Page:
Smoking During Pregnancy May Affect Baby's Fingers and Toes
There's one more reason not to smoke during pregnancy.
cigarette smoking increases the risk that her newborn may have extra,
webbed or missing fingers or toes, according to researchers at the
Children's Hospital of Philadelphia
Just half a
pack of cigarettes per day increases the risk to the baby by 29
percent, compared to non-smokers, although the overall risk of these
abnormalities in fingers and toes is relatively low.
develop very early in pregnancy, the effect may occur even before a
woman knows she is pregnant, the researchers said.
that the more a woman smoked, the higher the risk became that the baby
would have these defects," said study leader Dr. Benjamin Chang,
pediatric plastic and reconstructive surgeon at The Children's Hospital
of Philadelphia. Dr. Chang and co-author Li-Xing Man, M.Sc., both of
Children's Hospital and the University of Pennsylvania, reviewed the
records of more than 6.8 million live births listed in the U.S.
Natality database from 2001 and 2002. It is believed to be the largest
study of its kind, covering 84 percent of U.S. births.
researchers divided the study population into four groups: non-smokers,
those who smoked one to ten cigarettes daily, 11 to 20 cigarettes
daily, and 21 or more per day. There was a statistically significant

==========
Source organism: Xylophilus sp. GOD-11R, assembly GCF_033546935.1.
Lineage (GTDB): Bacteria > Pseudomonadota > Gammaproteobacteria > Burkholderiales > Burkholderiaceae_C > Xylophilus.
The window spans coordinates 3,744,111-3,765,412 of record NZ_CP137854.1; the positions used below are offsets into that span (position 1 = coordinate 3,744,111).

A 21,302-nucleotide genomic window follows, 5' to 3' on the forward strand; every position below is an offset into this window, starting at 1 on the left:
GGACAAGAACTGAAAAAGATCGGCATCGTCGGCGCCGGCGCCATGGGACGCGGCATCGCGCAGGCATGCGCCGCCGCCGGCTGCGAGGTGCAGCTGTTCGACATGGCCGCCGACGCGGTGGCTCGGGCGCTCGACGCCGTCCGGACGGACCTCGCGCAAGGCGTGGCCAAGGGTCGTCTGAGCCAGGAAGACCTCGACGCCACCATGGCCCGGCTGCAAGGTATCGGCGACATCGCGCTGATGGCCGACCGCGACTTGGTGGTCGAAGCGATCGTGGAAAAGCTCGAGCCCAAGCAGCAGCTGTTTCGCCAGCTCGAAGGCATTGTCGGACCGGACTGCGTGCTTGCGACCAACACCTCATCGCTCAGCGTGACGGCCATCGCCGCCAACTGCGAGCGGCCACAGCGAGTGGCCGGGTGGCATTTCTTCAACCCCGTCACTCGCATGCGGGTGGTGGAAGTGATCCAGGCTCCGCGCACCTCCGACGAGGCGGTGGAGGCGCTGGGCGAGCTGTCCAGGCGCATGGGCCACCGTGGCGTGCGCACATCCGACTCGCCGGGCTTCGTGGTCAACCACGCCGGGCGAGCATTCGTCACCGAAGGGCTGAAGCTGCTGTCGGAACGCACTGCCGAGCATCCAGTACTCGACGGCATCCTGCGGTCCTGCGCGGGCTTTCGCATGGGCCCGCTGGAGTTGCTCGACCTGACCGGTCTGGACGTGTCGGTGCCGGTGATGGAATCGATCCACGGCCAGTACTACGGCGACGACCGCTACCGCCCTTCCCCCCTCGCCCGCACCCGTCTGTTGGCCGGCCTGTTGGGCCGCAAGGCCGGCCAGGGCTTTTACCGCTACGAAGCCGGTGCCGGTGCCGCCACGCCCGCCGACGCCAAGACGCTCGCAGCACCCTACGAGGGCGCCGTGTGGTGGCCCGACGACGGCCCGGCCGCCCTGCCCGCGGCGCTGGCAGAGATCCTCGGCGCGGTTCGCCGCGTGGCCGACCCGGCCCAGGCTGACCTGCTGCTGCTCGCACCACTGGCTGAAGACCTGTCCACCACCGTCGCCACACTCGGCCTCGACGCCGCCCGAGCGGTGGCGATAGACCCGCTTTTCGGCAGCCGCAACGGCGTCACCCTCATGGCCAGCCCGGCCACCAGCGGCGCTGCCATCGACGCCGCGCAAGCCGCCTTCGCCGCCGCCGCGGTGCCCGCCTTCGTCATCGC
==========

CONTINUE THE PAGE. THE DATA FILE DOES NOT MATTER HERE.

dose-response effect, with increased odds of having a newborn with a
congenital digital anomaly with increased maternal cigarette smoking
smoked up to half a pack a day were 29 percent more likely to have
babies with digital anomalies and women who smoked more than a pack of
cigarettes a day during pregnancy were 78 percent more likely to have
babies with digital anomalies.
Of the total
6.8 million births, the researchers found 5,171 children born with
digital anomalies whose mother smoked during pregnancy. "Overall, the
likelihood of having a digital anomaly is relatively low, about one in
2,000 to 2,500 live births, and compared to other public health issues,
is a very small problem," said Dr. Chang. "Usually surgery can restore
full or nearly full function to children with these anomalies."
to develop between four and eight weeks of gestation and advance from a
tiny nub to nearly fully formed fingers and toes. Many women only
discover they are pregnant during this period.
digits are twice as likely to occur in boys and are more common in
Caucasians than African-Americans; more than five digits on hands and
feet is 10 times more common in African-Americans and only slightly
more common in boys.
of isolated congenital digital anomalies occur spontaneously without
any family history. The increased number of cases involving these
diagnoses in their own practices led researchers to investigate
environmental factors that might be associated with these conditions.
overall risk of having these defects is rather small, the increase in
risk posed by tobacco exposure has the potential to affect thousands of
children," he added.
"Health professionals should increase their efforts to remind women of the dangers of smoking."
of the study appeared in the January issue of "Plastic and
Reconstructive Surgery," the journal of the American Society of Plastic
Surgeons. The Children's Hospital of Philadelphia pediatric research
program is among the largest in the country.
For more information visit www.chop.edu.